Every year an estimated 1.7 million people suffer a traumatic brain injury (TBI). The inflammatory response triggered by the TBI increases neuronal death and worsens outcome. An important mediator of this inflammatory response is the pro-inflammatory cytokine, tumor necrosis factor (TNF). The negative consequences of TNF are primarily attributed to its signaling through TNF receptor 1 (TNFR1). Accordingly, TNFR1 knockout mice have improved histopathological and functional outcome after TBI. After TBI, TNF expression can be attenuated by pharmacological elevation of cAMP;this is accomplished by inhibitors that target the cAMP-hydrolyzing enzyme, phosphodiesterase 4 (PDE4). The anti-inflammatory effects of PDE4 inhibition are primarily attributed to the PDE4B subfamily. In other models of inflammation, knocking out or inhibiting PDE4B significantly reduces TNF production and neutrophil recruitment. Our preliminary data found that a novel PDE4B inhibitor improves histopathology at 3 days after TBI. Furthermore, my preliminary data found that the PDE4B isoform, PDE4B2, is elevated in microglia and present in infiltrating leukocytes at 24 hrs after TBI. Thus, my central hypothesis is that acute PDE4B inhibition improves cognitive and histopathological outcome after TBI through the attenuation of pro-inflammatory TNF signaling. To test this hypothesis this study will be divided into four aims.
The first aim will address whether induced expression of PDE4B2 after TBI colocalizes with TNF.
The second aim will determine whether a PDE4B inhibitor attenuates TNF production and neutrophil recruitment after TBI.
The third aim will determine whether inhibiting PDE4B reduces histopathology and learning and memory deficits after TBI.
The fourth aim will address whether a PDE4B inhibitor improves outcome after TBI through its effects on TNFR1 signaling;this will be accomplished through the use of TNFR1 knockout mice. Overall, the results from this study will determine the importance of PDE4B inhibition as a therapeutic strategy for TBI.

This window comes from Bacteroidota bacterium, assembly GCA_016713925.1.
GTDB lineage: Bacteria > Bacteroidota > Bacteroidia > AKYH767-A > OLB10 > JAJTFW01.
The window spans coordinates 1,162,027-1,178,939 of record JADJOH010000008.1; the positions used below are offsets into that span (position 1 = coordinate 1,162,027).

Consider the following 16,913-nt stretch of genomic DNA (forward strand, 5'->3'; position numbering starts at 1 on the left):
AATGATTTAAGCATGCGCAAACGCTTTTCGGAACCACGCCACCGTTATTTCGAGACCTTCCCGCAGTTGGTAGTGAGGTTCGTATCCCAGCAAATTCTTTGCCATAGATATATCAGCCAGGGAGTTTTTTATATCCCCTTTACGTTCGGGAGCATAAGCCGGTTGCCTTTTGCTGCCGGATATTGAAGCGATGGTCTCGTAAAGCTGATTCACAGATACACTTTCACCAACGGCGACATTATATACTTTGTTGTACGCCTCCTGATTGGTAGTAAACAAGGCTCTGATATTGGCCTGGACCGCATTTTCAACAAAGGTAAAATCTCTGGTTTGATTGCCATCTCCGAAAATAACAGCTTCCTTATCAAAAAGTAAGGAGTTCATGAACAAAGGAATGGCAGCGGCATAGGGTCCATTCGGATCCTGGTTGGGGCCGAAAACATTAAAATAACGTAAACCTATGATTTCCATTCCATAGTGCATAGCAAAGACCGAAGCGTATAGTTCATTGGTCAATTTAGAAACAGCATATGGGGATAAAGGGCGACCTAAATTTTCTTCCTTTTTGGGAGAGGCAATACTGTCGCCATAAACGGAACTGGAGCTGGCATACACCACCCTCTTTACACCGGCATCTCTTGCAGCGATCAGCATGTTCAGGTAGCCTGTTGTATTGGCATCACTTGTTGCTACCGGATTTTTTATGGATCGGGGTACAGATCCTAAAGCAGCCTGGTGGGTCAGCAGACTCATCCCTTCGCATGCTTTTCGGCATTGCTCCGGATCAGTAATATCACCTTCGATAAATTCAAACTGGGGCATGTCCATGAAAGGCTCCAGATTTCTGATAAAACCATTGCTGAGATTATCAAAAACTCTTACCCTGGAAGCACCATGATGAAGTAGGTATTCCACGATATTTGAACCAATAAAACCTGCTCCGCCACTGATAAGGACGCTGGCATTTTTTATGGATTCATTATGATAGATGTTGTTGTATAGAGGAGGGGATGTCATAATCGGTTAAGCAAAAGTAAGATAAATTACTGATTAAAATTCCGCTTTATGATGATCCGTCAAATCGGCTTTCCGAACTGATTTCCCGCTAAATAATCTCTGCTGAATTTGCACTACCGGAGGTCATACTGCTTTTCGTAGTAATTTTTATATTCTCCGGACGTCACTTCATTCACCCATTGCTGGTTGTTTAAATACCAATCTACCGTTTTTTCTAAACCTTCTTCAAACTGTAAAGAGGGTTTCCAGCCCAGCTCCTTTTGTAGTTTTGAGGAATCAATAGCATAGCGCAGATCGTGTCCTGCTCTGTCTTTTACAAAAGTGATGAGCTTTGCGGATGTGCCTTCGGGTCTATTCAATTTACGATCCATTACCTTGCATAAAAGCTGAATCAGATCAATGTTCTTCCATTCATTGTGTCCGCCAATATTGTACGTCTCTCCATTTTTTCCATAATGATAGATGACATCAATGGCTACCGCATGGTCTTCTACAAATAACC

Public Health Relevance

Every year 1.7 million people suffer a traumatic brain injury in the United States. The inflammatory response triggered by the initial brain trauma increases neuronal death and worsens outcome. This proposal will establish the therapeutic potential of a novel anti-inflammatory drug for the treatment of traumatic brain injury.

Agency
National Institute of Health (NIH)
Institute
National Institute of Neurological Disorders and Stroke (NINDS)
Type
Predoctoral Individual National Research Service Award (F31)
Project #
1F31NS089351-01
Application #
8785796
Study Section
Special Emphasis Panel (ZRG1-F01-F (20))
Program Officer
Hicks, Ramona R
Project Start
2014-06-10
Project End
2017-06-09
Budget Start
2014-06-10
Budget End
2015-06-09
Support Year
1
Fiscal Year
2014
Total Cost
$42,676
Indirect Cost
Name
University of Miami School of Medicine
Department
None
Type
Organized Research Units
DUNS #
052780918
City
Coral Gables
State
FL
Country
United States
Zip Code
33146